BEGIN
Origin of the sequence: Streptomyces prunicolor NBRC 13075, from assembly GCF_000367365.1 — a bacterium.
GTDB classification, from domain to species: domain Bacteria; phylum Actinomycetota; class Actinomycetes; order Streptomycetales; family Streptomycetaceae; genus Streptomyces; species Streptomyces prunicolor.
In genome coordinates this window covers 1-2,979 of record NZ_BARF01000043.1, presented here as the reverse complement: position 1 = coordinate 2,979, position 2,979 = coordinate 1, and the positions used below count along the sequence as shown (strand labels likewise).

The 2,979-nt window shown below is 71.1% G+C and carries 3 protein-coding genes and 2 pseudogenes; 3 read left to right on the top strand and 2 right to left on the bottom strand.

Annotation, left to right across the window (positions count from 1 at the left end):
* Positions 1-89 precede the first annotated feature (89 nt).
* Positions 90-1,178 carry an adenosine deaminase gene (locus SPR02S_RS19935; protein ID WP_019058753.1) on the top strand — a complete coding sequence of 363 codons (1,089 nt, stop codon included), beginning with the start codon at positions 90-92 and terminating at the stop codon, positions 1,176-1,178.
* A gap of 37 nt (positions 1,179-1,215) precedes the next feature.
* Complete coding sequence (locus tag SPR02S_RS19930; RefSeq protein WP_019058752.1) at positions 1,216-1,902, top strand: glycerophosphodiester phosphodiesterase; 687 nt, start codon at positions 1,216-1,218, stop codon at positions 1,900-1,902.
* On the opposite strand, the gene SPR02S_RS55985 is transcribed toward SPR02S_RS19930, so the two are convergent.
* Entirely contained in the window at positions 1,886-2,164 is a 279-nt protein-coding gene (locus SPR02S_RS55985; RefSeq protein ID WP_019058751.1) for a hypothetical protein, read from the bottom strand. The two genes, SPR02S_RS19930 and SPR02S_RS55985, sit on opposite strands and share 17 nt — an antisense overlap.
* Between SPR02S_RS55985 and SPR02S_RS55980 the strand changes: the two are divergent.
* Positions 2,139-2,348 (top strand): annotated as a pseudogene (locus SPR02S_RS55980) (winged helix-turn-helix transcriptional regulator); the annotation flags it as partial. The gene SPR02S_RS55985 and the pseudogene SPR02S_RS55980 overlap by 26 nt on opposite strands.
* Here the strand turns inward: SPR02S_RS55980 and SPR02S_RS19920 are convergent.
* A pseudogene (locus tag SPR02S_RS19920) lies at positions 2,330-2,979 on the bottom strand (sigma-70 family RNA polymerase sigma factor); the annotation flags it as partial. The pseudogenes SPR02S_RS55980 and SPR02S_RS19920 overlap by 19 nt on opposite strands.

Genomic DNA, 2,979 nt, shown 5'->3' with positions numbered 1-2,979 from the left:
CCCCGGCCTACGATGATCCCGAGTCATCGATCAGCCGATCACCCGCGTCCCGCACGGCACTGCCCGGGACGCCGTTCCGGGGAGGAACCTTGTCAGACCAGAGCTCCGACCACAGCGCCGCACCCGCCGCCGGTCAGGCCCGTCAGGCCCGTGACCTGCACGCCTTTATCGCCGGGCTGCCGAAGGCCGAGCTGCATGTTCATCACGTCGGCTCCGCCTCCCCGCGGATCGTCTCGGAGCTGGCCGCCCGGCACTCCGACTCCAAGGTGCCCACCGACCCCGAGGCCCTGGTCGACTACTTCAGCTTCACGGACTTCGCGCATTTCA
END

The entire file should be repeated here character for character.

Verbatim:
Origin of the sequence: Streptomyces prunicolor NBRC 13075, from assembly GCF_000367365.1 — a bacterium.
GTDB classification, from domain to species: domain Bacteria; phylum Actinomycetota; class Actinomycetes; order Streptomycetales; family Streptomycetaceae; genus Streptomyces; species Streptomyces prunicolor.
In genome coordinates this window covers 1-2,979 of record NZ_BARF01000043.1, presented here as the reverse complement: position 1 = coordinate 2,979, position 2,979 = coordinate 1, and the positions used below count along the sequence as shown (strand labels likewise).

The 2,979-nt window shown below is 71.1% G+C and carries 3 protein-coding genes and 2 pseudogenes; 3 read left to right on the top strand and 2 right to left on the bottom strand.

Annotation, left to right across the window (positions count from 1 at the left end):
* Positions 1-89 precede the first annotated feature (89 nt).
* Positions 90-1,178 carry an adenosine deaminase gene (locus SPR02S_RS19935; protein ID WP_019058753.1) on the top strand — a complete coding sequence of 363 codons (1,089 nt, stop codon included), beginning with the start codon at positions 90-92 and terminating at the stop codon, positions 1,176-1,178.
* A gap of 37 nt (positions 1,179-1,215) precedes the next feature.
* Complete coding sequence (locus tag SPR02S_RS19930; RefSeq protein WP_019058752.1) at positions 1,216-1,902, top strand: glycerophosphodiester phosphodiesterase; 687 nt, start codon at positions 1,216-1,218, stop codon at positions 1,900-1,902.
* On the opposite strand, the gene SPR02S_RS55985 is transcribed toward SPR02S_RS19930, so the two are convergent.
* Entirely contained in the window at positions 1,886-2,164 is a 279-nt protein-coding gene (locus SPR02S_RS55985; RefSeq protein ID WP_019058751.1) for a hypothetical protein, read from the bottom strand. The two genes, SPR02S_RS19930 and SPR02S_RS55985, sit on opposite strands and share 17 nt — an antisense overlap.
* Between SPR02S_RS55985 and SPR02S_RS55980 the strand changes: the two are divergent.
* Positions 2,139-2,348 (top strand): annotated as a pseudogene (locus SPR02S_RS55980) (winged helix-turn-helix transcriptional regulator); the annotation flags it as partial. The gene SPR02S_RS55985 and the pseudogene SPR02S_RS55980 overlap by 26 nt on opposite strands.
* Here the strand turns inward: SPR02S_RS55980 and SPR02S_RS19920 are convergent.
* A pseudogene (locus tag SPR02S_RS19920) lies at positions 2,330-2,979 on the bottom strand (sigma-70 family RNA polymerase sigma factor); the annotation flags it as partial. The pseudogenes SPR02S_RS55980 and SPR02S_RS19920 overlap by 19 nt on opposite strands.

Genomic DNA, 2,979 nt, shown 5'->3' with positions numbered 1-2,979 from the left:
CCCCGGCCTACGATGATCCCGAGTCATCGATCAGCCGATCACCCGCGTCCCGCACGGCACTGCCCGGGACGCCGTTCCGGGGAGGAACCTTGTCAGACCAGAGCTCCGACCACAGCGCCGCACCCGCCGCCGGTCAGGCCCGTCAGGCCCGTGACCTGCACGCCTTTATCGCCGGGCTGCCGAAGGCCGAGCTGCATGTTCATCACGTCGGCTCCGCCTCCCCGCGGATCGTCTCGGAGCTGGCCGCCCGGCACTCCGACTCCAAGGTGCCCACCGACCCCGAGGCCCTGGTCGACTACTTCAGCTTCACGGACTTCGCGCATTTCA